Monday, May 30, 2011

Fix It - Skirt & Tank

Happy Memorial Day!  I had big crafting plans for this long weekend and I ended up doing none of them!  Hey, everyone needs a do-nothing weekend once and awhile, right?

Alterations are never very high on the sewer's to-do list.  I have a huge pile of to-do's that I never can find the time to fix.  So, since I was lazy this weekend I figure I would look in my cache of pics to see what I have done recently and I found a white denim skirt and a blue tank top.

First the skirt.  I bought this at Goodwill for less than $4.  It is a J.Crew white denim skirt that has a normal waist.  By normal, I mean not the hip-hugging, low-rise style that gives anyone who is a few pounds above their "desired" weight muffin top.  I have my fair share of low-risers, but I was glad that this one is one that I do not have to suck in my tummy to wear comfortably.

White denim, so 90's!

There is actually nothing wrong with this skirt, but since I only paid a few bucks for it, I had no buyer's remorse wanting to make it a bit more chic for the summer.  The bottom hem has a roll to it and I know that I will have to break out the iron every time I wear this.  Not very grab 'n go if you have to take the ironing board out in the morning.  I have frayed the ends of skirts and jeans before, so I was leaning towards that direction, but I did not want a mini either.  The length of this skirt was good as it was, so I decided to unstitch the bottom hem and unfold it.

Carefree, here we come!

The unstitching was a bit tedious, but not too bad.  I took a standard seam ripper and went all the way around the bottom hem of the skirt.  Then I unfolded it, like you see above.  You can also see the the raw ends are already fraying: Perfect.

When you unstitch something, be patient.  You will have to break the thread several times and pull out the tiny lengths with you fingers or tweezers, but you will be rewarded in the end with no rips or holes.

Orts of threads

Once it was unstitched and unfolded, I took it over to the ironing board and ironed it with steam and starch.  I knew the folds were not going to iron out, that is why I went this route rather than lopping off the bottom hem.  This way, it gave the skirt a meant-to-do-that deconstructed look.  Done!

Ta-da, Starch!

Next came the blue tank top.  This is a sale rack, Forever 21 purchase.  The straps were very long, so I had to shorten them.

Soon to be stunted straps

I prefer to alter the backs of items, rather than the fronts, so that you do not see stitching or other imperfections, in case the thread does not exactly match or an otherwise "oops" happens.  I took the same seam ripper and unstitched the back straps.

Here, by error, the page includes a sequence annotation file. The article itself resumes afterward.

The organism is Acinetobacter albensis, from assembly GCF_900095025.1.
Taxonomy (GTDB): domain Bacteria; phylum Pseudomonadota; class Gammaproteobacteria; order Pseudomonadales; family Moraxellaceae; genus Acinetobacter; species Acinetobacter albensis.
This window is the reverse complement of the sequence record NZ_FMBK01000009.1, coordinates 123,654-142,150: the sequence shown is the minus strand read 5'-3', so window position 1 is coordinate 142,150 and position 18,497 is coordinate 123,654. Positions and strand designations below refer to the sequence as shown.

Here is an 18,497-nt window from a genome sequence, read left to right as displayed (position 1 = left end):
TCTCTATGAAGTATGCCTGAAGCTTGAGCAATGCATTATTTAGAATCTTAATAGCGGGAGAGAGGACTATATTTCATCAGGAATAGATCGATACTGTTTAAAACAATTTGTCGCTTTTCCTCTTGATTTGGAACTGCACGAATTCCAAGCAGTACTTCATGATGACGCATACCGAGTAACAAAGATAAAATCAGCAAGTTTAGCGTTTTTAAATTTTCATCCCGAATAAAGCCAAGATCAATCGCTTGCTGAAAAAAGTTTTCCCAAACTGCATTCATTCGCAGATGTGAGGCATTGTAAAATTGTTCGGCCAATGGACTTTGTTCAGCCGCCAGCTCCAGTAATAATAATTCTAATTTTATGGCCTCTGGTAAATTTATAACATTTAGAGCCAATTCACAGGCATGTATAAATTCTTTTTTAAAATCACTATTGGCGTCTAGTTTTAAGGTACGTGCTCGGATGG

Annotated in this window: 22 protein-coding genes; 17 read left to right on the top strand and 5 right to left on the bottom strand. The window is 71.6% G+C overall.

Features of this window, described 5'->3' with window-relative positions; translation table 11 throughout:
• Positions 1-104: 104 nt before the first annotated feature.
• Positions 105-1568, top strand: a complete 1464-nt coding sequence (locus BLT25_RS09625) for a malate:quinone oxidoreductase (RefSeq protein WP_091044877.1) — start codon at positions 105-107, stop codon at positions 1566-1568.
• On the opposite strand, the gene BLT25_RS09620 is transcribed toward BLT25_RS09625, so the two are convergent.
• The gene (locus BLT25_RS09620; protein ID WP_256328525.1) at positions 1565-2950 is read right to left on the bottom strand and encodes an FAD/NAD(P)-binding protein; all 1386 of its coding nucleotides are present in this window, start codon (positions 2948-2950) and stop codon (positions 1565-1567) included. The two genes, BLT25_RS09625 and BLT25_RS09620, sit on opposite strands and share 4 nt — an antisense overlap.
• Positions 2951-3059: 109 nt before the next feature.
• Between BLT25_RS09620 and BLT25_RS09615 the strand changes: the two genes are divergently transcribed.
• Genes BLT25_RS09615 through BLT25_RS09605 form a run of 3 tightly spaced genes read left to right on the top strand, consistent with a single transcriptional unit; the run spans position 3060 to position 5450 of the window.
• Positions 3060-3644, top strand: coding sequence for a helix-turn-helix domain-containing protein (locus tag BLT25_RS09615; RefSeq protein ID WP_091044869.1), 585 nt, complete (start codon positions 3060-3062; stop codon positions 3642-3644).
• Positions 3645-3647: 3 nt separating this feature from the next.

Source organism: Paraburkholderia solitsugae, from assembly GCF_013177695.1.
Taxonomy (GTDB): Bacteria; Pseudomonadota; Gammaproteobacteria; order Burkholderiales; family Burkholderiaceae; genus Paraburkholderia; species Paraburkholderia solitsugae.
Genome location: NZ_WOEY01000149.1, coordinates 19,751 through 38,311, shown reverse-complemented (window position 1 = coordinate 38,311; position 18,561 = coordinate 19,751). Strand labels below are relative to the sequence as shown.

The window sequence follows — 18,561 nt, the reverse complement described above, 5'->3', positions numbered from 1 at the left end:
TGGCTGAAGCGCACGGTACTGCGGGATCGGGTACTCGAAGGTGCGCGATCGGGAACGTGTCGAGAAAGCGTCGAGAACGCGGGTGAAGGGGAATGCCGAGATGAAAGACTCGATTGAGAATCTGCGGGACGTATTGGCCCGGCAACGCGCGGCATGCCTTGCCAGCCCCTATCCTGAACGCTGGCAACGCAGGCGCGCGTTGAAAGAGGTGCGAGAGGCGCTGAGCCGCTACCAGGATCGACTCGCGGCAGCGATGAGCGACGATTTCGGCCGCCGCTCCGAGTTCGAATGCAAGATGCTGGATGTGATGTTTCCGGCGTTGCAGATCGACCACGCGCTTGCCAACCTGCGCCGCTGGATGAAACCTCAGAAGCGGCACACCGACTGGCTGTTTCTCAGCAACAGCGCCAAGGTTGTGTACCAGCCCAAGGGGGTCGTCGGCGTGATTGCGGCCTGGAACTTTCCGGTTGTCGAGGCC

Mark where they came from with a pen

I marked where they originally went so I could affix them in the same location.  I pinned it in place and tried it on.  I did this until the straps fit well.  These straps were originally placed at an angle so I wanted to ensure that the same angle was pinned.

Look how long the straps were!

Since the band gong around my chest was elastic, I installed a ballpoint needle on my machine.  I did not bother with a zig-zag because I was not sewing around the circumference, just an inch or so.  The elastic will still be stretchy around the rest of the top.  This is not fabric that will fray much, so I did not finish the edge, after I cut the extra length off.  No one will see it.

Perfect criss-cross angle!

This ensemble was less than $10 and it is very comfy!  Just a little bit of stitching skills and you can decontruct and alter someone else's cast-offs to be unique to you.

Plenty of daylight left to enjoy!

I have worn both of these pieces since I fixed them at the end of March and am truly satisfied with how they came out and how they wear.  This skirt will fray more as I wash it.  I will trim away the excess long threads, but you can keep them there and that will give it an even more casual look.

Try looking in your donation pile of clothes and see if there is something that you can tweak about them that may make them wearable to you again.  It doesn't even have to fit, you can totally cut it up and make a headscarf or a fabric belt.  Or if it has a stain, consider dying it a darker color or try tie-dye. 

Let me know if you try a Fix-It project of your own!  Happy Deconstructing!

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